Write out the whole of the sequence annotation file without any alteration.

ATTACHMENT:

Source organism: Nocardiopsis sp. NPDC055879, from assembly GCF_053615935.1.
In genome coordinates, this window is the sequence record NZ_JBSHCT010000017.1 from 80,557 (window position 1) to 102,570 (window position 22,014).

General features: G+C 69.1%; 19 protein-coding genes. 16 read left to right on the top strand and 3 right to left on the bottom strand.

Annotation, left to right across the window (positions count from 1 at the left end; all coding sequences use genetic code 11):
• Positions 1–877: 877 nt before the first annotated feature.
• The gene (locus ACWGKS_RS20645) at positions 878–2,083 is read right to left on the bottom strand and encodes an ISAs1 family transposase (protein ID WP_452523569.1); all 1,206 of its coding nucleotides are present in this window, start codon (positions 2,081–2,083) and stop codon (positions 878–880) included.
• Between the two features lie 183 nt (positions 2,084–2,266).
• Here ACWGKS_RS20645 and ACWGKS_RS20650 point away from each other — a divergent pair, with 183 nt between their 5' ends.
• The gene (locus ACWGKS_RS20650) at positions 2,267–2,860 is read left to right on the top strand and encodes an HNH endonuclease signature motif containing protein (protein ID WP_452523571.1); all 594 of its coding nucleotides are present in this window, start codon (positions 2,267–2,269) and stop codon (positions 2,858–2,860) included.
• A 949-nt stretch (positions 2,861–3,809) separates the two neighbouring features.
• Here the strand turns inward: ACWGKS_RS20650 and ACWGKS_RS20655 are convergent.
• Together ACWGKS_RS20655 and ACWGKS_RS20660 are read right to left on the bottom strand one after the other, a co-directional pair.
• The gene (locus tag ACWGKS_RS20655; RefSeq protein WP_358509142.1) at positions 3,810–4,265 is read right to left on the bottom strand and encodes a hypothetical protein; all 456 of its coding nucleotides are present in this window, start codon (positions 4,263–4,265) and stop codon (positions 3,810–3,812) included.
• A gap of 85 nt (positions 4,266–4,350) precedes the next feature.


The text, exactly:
Source organism: Nocardiopsis sp. NPDC055879, from assembly GCF_053615935.1.
In genome coordinates, this window is the sequence record NZ_JBSHCT010000017.1 from 80,557 (window position 1) to 102,570 (window position 22,014).

General features: G+C 69.1%; 19 protein-coding genes. 16 read left to right on the top strand and 3 right to left on the bottom strand.

Annotation, left to right across the window (positions count from 1 at the left end; all coding sequences use genetic code 11):
• Positions 1–877: 877 nt before the first annotated feature.
• The gene (locus ACWGKS_RS20645) at positions 878–2,083 is read right to left on the bottom strand and encodes an ISAs1 family transposase (protein ID WP_452523569.1); all 1,206 of its coding nucleotides are present in this window, start codon (positions 2,081–2,083) and stop codon (positions 878–880) included.
• Between the two features lie 183 nt (positions 2,084–2,266).
• Here ACWGKS_RS20645 and ACWGKS_RS20650 point away from each other — a divergent pair, with 183 nt between their 5' ends.
• The gene (locus ACWGKS_RS20650) at positions 2,267–2,860 is read left to right on the top strand and encodes an HNH endonuclease signature motif containing protein (protein ID WP_452523571.1); all 594 of its coding nucleotides are present in this window, start codon (positions 2,267–2,269) and stop codon (positions 2,858–2,860) included.
• A 949-nt stretch (positions 2,861–3,809) separates the two neighbouring features.
• Here the strand turns inward: ACWGKS_RS20650 and ACWGKS_RS20655 are convergent.
• Together ACWGKS_RS20655 and ACWGKS_RS20660 are read right to left on the bottom strand one after the other, a co-directional pair.
• The gene (locus tag ACWGKS_RS20655; RefSeq protein WP_358509142.1) at positions 3,810–4,265 is read right to left on the bottom strand and encodes a hypothetical protein; all 456 of its coding nucleotides are present in this window, start codon (positions 4,263–4,265) and stop codon (positions 3,810–3,812) included.
• A gap of 85 nt (positions 4,266–4,350) precedes the next feature.